McEnroe, King Agree, No Ryan Brauns in Tennis
It was just minutes after Ryan Braun’s suspension had been announced to the world by Major League Baseball on Monday night that one of sports’ most outspoken athletes sat behind a microphone, and instead of talking about his pending Mylan World TeamTennis Match with fellow star Jim Courier, John McEnroe was pulled into the steroid debate. Here was Braun, former National League MVP, an athlete thought to have been above reproach and never convicted in a court of law about anything, handed down a severe sentence by the powers that be. Could such a thing happen in tennis?
“No I don’t think so at this point,” McEnroe offered up. “I would say we are one of the cleanest, if not the cleanest, sport when it comes to steroids, because of the precautions and the testing that is now done. I don’t see it being an issue we will have to deal with because of the way tennis is being run these days.”
McEnroe’s sentiments were echoed by another past champion never known to hold back her thoughts, Hall of Famer Billie Jean King. "Our sport is as clean now than ever, and it’s because of the fact that anyone, at any time, knows they can be subject to a drug test,” King said. “It’s a shame what has happened in other sports, but I think with regard to steroids, tennis is not a sport with major issues.”
Some critics have pointed to the fact that positive tests only seem to effect lower-ranked players, though one former player may disagree. France’s Natalie Tauziat said in her book, Les Dessous Du Tennis Feminin, that steroids were rampant on the WTA Tour at one point but never offered any proof. Overall though, tennis, according to some its greatest names seems to be doing just fine in terms of anti-doping.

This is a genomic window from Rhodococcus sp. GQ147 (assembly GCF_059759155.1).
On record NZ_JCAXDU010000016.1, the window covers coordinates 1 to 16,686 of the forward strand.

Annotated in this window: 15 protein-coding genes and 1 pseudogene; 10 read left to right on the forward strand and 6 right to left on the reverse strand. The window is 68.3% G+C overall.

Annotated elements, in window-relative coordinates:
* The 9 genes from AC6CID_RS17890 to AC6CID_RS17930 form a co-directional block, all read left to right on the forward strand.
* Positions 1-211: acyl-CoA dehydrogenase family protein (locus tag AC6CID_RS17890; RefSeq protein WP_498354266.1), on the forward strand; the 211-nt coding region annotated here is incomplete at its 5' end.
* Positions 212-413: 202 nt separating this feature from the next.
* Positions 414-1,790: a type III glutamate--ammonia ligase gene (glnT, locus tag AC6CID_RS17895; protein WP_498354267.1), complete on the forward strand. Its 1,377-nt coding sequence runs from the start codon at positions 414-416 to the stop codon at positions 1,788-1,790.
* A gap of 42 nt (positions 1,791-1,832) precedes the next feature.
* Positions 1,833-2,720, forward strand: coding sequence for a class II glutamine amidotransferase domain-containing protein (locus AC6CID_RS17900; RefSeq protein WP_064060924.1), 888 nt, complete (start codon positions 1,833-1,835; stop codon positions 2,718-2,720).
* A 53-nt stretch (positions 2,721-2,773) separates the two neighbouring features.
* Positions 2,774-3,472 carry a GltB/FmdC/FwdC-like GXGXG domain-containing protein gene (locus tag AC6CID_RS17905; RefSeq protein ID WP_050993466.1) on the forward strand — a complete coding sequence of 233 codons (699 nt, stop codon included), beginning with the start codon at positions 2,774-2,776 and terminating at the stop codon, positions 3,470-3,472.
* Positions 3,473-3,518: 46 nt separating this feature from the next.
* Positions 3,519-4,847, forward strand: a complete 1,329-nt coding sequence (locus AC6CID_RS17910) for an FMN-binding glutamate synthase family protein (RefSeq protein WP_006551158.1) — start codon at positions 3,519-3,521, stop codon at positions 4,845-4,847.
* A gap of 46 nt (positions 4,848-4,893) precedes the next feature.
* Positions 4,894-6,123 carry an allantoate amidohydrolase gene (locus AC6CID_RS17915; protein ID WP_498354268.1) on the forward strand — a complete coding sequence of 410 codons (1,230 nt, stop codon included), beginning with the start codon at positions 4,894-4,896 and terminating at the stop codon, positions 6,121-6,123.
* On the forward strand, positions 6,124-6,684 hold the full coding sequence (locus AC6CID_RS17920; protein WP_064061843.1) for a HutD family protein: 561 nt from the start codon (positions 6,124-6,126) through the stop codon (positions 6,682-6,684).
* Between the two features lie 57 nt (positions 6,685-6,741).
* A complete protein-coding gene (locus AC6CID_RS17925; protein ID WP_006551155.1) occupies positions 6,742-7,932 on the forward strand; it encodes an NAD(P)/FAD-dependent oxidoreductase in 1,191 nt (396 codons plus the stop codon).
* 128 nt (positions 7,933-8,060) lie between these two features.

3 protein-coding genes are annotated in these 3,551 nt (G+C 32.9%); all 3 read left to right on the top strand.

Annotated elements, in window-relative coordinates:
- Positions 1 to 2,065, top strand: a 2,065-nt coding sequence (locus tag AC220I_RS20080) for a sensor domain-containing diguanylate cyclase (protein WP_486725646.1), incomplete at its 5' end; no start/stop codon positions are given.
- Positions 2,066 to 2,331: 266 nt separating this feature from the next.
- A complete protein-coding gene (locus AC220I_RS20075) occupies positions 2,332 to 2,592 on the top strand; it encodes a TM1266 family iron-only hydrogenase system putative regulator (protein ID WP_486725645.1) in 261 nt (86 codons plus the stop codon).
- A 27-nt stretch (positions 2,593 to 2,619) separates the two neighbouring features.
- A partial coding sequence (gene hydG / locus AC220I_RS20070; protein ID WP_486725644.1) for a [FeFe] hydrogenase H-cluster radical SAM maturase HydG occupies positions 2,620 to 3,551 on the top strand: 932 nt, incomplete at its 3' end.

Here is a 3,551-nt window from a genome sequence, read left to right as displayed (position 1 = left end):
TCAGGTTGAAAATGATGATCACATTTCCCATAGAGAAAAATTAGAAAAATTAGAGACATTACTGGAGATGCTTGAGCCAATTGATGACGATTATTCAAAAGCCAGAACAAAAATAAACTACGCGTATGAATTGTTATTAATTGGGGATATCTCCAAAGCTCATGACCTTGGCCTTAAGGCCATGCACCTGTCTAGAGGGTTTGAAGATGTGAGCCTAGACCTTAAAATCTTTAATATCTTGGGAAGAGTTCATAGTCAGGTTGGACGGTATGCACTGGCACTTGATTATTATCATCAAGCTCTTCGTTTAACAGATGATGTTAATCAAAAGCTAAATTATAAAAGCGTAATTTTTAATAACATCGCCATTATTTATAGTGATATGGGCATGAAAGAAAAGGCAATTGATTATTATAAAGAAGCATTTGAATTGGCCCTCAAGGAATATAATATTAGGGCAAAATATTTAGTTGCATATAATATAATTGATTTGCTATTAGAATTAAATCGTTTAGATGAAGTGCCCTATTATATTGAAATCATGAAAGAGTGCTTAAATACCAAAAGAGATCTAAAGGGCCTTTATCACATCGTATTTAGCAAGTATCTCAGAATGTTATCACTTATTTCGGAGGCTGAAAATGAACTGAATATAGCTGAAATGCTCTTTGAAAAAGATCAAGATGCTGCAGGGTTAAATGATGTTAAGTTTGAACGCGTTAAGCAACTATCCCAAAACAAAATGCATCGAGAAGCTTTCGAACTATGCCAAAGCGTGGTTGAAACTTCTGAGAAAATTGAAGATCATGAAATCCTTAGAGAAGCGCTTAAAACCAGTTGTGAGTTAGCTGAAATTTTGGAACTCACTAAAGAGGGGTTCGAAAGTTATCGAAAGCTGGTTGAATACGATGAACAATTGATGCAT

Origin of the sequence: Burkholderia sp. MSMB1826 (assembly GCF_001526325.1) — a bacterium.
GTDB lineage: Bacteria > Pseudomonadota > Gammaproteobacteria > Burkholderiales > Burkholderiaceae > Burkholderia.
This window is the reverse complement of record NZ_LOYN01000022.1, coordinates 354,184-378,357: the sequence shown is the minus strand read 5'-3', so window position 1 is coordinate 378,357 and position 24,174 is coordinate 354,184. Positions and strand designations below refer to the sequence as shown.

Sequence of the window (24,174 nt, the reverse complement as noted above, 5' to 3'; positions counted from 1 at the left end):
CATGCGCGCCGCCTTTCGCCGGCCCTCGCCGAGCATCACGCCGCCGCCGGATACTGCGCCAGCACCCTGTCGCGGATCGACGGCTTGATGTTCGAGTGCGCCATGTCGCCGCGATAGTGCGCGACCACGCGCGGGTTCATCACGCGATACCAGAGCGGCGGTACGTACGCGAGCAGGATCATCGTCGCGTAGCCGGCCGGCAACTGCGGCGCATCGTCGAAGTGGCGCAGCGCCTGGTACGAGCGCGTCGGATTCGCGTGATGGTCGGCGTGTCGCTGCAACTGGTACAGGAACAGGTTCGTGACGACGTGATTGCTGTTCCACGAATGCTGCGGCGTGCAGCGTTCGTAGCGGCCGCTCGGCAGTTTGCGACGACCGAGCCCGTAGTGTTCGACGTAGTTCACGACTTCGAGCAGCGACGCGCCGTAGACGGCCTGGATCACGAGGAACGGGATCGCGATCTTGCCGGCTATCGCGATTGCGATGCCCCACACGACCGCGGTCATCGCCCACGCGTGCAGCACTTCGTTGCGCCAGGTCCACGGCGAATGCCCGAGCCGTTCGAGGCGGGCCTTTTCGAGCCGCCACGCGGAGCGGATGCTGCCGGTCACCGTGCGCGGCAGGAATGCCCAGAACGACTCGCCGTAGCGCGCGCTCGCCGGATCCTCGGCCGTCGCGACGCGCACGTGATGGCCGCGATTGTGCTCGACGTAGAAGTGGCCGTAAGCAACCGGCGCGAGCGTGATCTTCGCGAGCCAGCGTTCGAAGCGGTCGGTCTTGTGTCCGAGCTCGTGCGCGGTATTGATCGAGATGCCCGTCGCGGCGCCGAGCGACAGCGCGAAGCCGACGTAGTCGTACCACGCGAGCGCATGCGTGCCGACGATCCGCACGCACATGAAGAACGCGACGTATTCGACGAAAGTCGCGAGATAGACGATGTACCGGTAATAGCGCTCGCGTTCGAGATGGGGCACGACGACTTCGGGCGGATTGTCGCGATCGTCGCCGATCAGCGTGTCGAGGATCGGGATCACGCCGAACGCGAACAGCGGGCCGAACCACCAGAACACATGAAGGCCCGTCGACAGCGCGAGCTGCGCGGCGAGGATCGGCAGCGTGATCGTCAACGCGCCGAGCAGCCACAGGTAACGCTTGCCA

McEnroe, who was raising money for his thriving tennis academy in New York, said the problem with American tennis these days is not performance enhancement like baseball, it’s getting more young athletes to partake in the game.
“We need a bigger share of the better athletes here, like happens in other countries,” he said. “Until that happens we won’t get back to the top of the pack in terms of stars.”
Courier, the current U.S. men’s Davis Cup captain, agreed with McEnroe that deepening the player pool is essential for the game to get back to high professional ranks in the States.
“What John is doing with his Academy is the right thing, we need to expose more young athletes to tennis, and from that, at facilities like this one, is where new stars will emerge,” he said.
McEnroe added that he did think the current young crop of players—Sam Querry, Jack Sock, Jonathan Isner among them—are of the more athletic type than a more recent generation, but more still needs to be done.
“That’s why we have our Academy here at Sportime in the shadow of Manhattan,” he added. “So we can give those young athletes a chance to see what tennis is all about, and hope that they take it up for life.”
One thing that all three champions agreed upon was that PEDs in any sport make it harder for those willing to do it right to be successful.
“You look at some sports and see the issues they are having and you hope that it doesn’t become an issue in your sport, like tennis,” McEnroe added. “I don’t think it has or it will, and it is certainly talked about so much today, but it is not something I really worry about right now.”
American star power: yes; creating a Ryan Braun out of a young crop of elite tennis players: not an issue. That should come as good news for tennis fans from three outspoken voices of the game in Courier, McEnroe and King. Hopefully the next generation, which all are helping to create, will feel the same.
Jerry Milani is a featured columnist at Bleacher Report. All quotes were obtained firsthand unless noted.
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